Enough quickness to turn the corner against slower tackles
Quality run defender
Plays with good leverage
Gives a second effort
Can struggle with length
Has a hard time shedding blocks from long offensive tackles
Not good at redirecting
Not a good fit in a 3-4 defense
Some sacks come on second effort
Not a speed demon off the edge
Doesn't play up to timed speed
Doesn't have a great get-off or great closing speed
Summary: Every year in the NFL draft, there are some players who really help themselves with better than expected workouts. That has been the case for Willis this year. He had a good college career for Kansas State, but he worked out much better than the expectations of the scouting community. As a result, Willis should be an early round selection in the 2017 NFL Draft.
Willis first made a significant impact as a junior for Kansas State, recording 36 tackles with 15.5 for a loss, 9.5 sacks, four forced fumbles, and three passes batted. The senior was even better in 2016 with 11.5 sacks, 52 tackles, 17.5 tackles for a loss, three passes batted and three forced fumbles. He finished the season in impressive fashion before having a good week at the Senior Bowl. Willis was also one of the stars of the NFL Scouting Combine with a surprisingly fast 40 time of 4.53 seconds and a good workout in the field drills.
As a run defender, Willis is tough at the point of attack. He has some functional strength to hold his gap, but can struggle to get off blocks in order to flow down the line for tackles. Willis doesn't have the speed and explosiveness to chase down a lot of runs from the backside in the NFL.
In the pass rush, Willis has enough quickness to turn the corner when going against right tackles. He also has active hands with some variety in moves to use rips and swims. Willis timed much faster than he played, and he isn't explosive off the ball. Willis has good instincts to go for the strip and reads plays well. He's been well-coached in the fundamentals, but he doesn't play up to his timed numbers. Willis also lacks length, and when he goes against long offensive tackles, he can have a hard time getting off blocks. Improving his ability to disengage from that type of blocker will be a key area of improvement considering the typical length of NFL offensive tackles.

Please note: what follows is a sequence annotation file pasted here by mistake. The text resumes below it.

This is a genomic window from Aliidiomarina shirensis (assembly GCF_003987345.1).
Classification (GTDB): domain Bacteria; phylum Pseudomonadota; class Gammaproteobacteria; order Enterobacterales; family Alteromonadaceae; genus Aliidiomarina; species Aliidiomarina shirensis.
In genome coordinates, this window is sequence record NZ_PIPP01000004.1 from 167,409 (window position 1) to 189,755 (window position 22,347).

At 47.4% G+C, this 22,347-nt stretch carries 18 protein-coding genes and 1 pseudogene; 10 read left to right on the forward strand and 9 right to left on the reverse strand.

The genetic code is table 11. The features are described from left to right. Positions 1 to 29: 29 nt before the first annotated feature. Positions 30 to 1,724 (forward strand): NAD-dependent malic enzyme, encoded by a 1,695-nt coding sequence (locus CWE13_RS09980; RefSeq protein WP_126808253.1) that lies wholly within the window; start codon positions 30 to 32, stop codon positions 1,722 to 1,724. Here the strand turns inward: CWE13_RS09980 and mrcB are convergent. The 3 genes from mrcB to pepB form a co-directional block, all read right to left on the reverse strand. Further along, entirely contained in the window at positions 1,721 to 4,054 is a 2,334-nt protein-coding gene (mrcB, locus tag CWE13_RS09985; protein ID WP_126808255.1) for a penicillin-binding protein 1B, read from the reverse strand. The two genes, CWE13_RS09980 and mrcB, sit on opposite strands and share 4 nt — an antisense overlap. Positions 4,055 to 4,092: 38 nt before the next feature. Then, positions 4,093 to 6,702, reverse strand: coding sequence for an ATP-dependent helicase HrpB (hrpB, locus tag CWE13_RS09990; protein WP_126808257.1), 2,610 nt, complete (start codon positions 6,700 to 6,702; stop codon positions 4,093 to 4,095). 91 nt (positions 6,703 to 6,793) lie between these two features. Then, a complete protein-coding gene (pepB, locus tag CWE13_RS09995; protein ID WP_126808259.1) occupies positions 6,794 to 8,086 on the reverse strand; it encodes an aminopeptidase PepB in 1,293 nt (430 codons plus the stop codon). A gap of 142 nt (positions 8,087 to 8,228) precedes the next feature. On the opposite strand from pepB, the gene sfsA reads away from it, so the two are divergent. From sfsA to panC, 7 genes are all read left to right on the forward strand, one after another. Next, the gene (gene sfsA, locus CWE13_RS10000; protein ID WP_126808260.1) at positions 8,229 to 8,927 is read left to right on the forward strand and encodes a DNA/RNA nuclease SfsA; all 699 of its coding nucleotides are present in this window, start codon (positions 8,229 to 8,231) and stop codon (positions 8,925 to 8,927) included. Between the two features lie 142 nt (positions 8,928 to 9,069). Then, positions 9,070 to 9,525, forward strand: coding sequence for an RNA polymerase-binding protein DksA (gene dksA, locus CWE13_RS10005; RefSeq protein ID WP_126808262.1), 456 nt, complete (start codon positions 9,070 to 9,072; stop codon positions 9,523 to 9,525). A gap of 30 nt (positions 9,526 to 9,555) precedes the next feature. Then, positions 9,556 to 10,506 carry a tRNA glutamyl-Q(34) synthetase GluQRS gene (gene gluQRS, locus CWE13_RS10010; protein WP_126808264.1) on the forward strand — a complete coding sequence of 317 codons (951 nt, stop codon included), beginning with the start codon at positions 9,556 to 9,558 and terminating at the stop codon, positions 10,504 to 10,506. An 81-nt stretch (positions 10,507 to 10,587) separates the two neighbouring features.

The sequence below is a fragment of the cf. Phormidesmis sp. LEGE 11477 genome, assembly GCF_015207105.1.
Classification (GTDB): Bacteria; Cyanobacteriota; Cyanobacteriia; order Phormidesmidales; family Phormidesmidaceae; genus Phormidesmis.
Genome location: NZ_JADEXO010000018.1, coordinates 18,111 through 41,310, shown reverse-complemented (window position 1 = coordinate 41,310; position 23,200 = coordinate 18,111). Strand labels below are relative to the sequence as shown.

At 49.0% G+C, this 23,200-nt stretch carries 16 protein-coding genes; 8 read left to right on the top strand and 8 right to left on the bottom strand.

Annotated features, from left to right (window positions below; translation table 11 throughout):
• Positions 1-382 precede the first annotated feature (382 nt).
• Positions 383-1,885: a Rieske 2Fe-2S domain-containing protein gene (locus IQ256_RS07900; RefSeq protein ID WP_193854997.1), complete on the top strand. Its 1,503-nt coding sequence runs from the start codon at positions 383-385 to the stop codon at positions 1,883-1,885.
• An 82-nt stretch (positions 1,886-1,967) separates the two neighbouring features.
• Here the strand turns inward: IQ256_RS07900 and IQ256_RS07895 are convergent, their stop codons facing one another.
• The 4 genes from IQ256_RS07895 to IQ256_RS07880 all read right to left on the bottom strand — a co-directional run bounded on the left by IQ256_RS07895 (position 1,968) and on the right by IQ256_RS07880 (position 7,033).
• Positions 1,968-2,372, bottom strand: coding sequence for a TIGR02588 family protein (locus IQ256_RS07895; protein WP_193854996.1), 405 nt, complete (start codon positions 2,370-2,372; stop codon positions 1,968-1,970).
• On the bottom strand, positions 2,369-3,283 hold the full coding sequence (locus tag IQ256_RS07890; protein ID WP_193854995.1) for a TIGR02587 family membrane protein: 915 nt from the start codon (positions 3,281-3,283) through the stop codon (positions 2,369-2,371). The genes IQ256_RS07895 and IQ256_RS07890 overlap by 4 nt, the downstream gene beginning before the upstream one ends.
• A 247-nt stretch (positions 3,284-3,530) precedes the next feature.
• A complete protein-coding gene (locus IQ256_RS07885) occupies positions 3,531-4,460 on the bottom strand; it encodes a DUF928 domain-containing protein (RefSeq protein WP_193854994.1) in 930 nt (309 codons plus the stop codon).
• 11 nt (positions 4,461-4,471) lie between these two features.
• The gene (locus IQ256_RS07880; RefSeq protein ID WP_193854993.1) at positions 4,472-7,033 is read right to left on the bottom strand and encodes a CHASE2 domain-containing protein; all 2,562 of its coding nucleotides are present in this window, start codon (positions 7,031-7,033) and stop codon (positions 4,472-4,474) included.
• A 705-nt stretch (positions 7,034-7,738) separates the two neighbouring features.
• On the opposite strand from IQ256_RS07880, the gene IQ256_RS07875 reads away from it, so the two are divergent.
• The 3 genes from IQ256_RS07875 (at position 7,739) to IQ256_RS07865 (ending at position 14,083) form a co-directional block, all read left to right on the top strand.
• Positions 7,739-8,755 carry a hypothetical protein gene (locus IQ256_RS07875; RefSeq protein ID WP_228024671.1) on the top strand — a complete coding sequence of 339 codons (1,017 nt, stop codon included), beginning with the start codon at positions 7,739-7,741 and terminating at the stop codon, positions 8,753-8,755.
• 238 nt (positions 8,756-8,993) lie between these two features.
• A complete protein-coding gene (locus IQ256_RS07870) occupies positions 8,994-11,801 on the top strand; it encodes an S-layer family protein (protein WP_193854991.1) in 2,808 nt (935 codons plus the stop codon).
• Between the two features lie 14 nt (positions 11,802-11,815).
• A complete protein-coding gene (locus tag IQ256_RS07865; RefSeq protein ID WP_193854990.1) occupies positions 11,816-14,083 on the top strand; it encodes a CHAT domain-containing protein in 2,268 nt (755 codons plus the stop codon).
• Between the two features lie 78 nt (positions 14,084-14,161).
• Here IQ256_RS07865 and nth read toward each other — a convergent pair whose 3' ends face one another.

As a pro, Willis could be a supporting defensive end who notches 4-8 sacks per season if he has an elite pass-rusher on the other side who helps him with single teams and funneling the quarterback to him to clean plays up.
Here is how one top scout from a pass-rush-needy team summarized Willis, "Manufactured workout warrior. Solid backup type who can earn starts, but doesn't show same explosiveness on tape to feel he is going to wreck shop versua NFL blockers. Willis is workman-like and blue collar. If he's a starter, he's along the Clark Haggans, Brian Robison, Alex Okafor, Rob Ninkovich type. Willis tested better than Brian Orakpo, Ryan Kerrigan and Derrick Morgan, but he isn't near as explosive an athlete or player on tape as those guys were coming out."
Willis would fit best in the NFL as an end in a 4-3 defense even though he is undersized for that role. Willis is a little short on length and speed to be a stand up 3-4 outside linebacker. Sources say they expect Willis to be second-day pick in the 2017 NFL Draft, and five teams have told WalterFootball.com they graded Willis as a late second-round/early third-round pick.
Player Comparison: Brian Robison. Robison (6-3, 259) is almost identical in size to Willis and has carved out a good career and has been a functional contributor for the Vikings. Willis could easily turn into a similar pro.
NFL Matches: Dallas, Detroit, Miami, Pittsburgh, Atlanta, New York Jets, Cincinnati, New Orleans, Indianapolis, Baltimore, Washington and Tampa Bay
There are a lot of potential fits for Willis in the early rounds of the 2017 NFL Draft. In the early portion of the second round, there some possible landing spots, including with the 49ers, the Jets and the Bengals. San Francisco needs an edge rusher for its defense, and the Jets could use an edge rusher, too. Cincinnati could also be a fit for Willis. The Bengals need a rusher opposite Carlos Dunlap as Michael Johnson is a limited player.
Carolina would be a good fit for Willis as well. It wouldn't be surprising if he was taken by the Panthers. In the same division, the Saints have to upgrade their defense and improve against the pass. They need an edge rusher across from Cam Jordan for one, so Willis could get consideration with their second-round pick. Staying in the NFC South, Tampa Bay could take another pass-rusher to go across from Noah Spence. The Bucs have shown interest in Willis and hosted him on a pre-draft visit.
Indianapolis needs help all over its defense. Willis would upgrade their edge rush, as John Simon and Jabaal Sheard are more complementary pass-rushers, but Willis isn't a great fit in a 3-4 defense. Similarly, the Ravens need more pass rush after cutting Elvis Dumervil. Willis may not be a fit for Baltimore's 3-4 scheme either.
The Eagles could consider taking Willis as they could use an end to pair with Brandon Graham. Their rival The Redskins want to get younger and more athletic up front, so they could take Willis too.
Among the playoff teams, Willis could have a few landing spots. The Lions could use defensive line help, and Willis could improve their edge rush across from Ziggy Ansah. Miami could use a young edge rusher. The team cut Mario Williams and retained and aging Cameron Wake. The Cowboys need to improve their pass rush, and Willis would make sense for their scheme. Atlanta, for its part, needs an edge rusher to go on the other side from Vic Beasley.